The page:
Counselors strive to create an environment where their clients feel comfortable and safe to discuss their issues. Taking into consideration how culture impacts the ability to build a trusting relationship, what are three factors or specific aspects of diversity that counselors should consider when working with clients from a different culture, who are of a different gender than you, or who are LGBT? Comment on two of your peers’ considerations that are different from the ones you discussed.
After answering above questions, below are 2 peers that also answered same question, comment on their post. Keep it positive, do not disagree. When replying (reply starting Hi (Students Name,) then continue.
STUDENT 1- Sandra McQuillan-Dodd
The three factors or specific aspects of diversity that counselors should consider when working with clients from a different culture, different gender, or who are LGBT are:
- Be aware of the client’s specific needs related to gender and/or culture. When working with clients who are not of the same gender as you, a clinician should be aware of the fundamental differences as well as the similarities in the genders. When working with those from a different culture, it is important to be aware of any religious, cultural, or familial restrictions the client may have, for example, if a man in a specific culture does not believe in or feel comfortable trusting a woman counselor, you should respect this and refer the client to a counselor that he will be comfortable with and will be able to openly develop a relationship with. When working with LGBT clients, it is imperative that the counselor accommodate their specific gender identity and refer to them as they wish to be referred.
- Be educated on the appropriate terms and definitions used by the client’s culture or community. This is especially important for those working with the LGBT community. There are many terms that are used that the clinician may not be aware of and will need to familiarize themselves with prior to meeting with the client. The clinician must do everything that they can to make the client comfortable expressing who they are and not feeling judged by and misconceptions or misunderstanding that the clinician has.
- Be aware of special needs or requirements of your client. An example of a special need that may not be considered by clinicians is childcare. There are many clients out there that do not get any help at all because they do not have care for their children. There are also clients who do not receive or seek care because they fear losing their children. These fears are substantial and should be considered. Another example would be if your client has physical or psychological issues that prevent them from into a typical office setting. Perhaps they have a DUI and do not have a license and cannot get themselves to treatment, or they do not have access to transportation. I am not suggesting that you put in a day care or hire a driver for all of your clients, but it is important to be aware of special circumstances that could inhibit an addict from getting the treatment that they so desperately need.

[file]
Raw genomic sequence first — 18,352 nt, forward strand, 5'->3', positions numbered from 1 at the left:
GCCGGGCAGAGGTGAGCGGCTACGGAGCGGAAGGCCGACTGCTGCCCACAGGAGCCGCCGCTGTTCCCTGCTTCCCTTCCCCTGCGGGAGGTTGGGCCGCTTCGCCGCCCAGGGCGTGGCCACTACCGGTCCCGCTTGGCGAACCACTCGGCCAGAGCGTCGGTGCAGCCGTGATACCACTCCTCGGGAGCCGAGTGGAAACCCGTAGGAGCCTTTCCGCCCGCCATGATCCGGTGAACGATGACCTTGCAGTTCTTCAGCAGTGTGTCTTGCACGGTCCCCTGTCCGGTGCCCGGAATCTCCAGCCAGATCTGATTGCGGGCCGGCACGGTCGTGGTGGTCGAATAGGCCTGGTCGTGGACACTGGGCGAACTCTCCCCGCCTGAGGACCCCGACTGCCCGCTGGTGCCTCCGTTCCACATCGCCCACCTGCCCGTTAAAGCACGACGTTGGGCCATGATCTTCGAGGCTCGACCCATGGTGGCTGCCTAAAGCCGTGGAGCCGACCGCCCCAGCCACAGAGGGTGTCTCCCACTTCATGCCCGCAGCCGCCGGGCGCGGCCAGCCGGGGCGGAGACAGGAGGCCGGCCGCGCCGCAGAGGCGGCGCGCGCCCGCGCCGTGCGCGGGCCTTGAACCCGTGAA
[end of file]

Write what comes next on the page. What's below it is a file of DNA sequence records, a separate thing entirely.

STUDENT 2- Ryan Donelan
I really enjoyed this section of the text. It is so important when working with clients from different cultural backgrounds to be considerate. No one approach is by any means a “one size fits all”. Considering all the different factors that play a part in a persons life and the substance use/abuse can make the difference between a clients success or failure, in my opinion.
Some important things to consider when working with transgender clients are that they most likely have suffered from social discrimination in many ways, unlike other clients. Educational, employment and housing discrimination all may have played a part in this persons life and have a tremendous effect on their substance use issue. There is a high suicide rate for these clients as well which I think is something that needs close attention.
Considerations for both male and female clients should be made as well. As I mentioned above, there is no one treatment approach or model that you can use on every person and expect the same or similar rate of success. People just don’t work that way. Men and Women are different and in many cases may need different things that the other to find success in recovery from substance use. For example, one thing to consider is the widely used 12 step program alcoholics anonymous. This program, though it has helped many women as far as I know, was founded by 2 men from a particular socioeconomic background and is focused on powerlessness. Though this might be helpful for some men, a woman coming in to this program that has, for example, experienced physical, emotional or sexual abuse or has experienced discrimination or oppression because she is a woman, may actually get the opposite of what she needs out of the program. She may already feel powerless, in which case to push that even more could have a very negative effect. Oppression, sexism and abuse all need to be considered.
All clients, regardless of age, gender, ethnicity, ect. should be treated with sensitivity. Likewise, the LGBTQ community should be treated with particular sensitivity as well. Treating with respect and sensitivity is very important here. History of discrimination, feelings of shame, and stigma’s should all be carefully considered when trying to help these clients. Also, paying attention to your own knowledge and learning about the myths versus the realities of these communities is also very important to consider.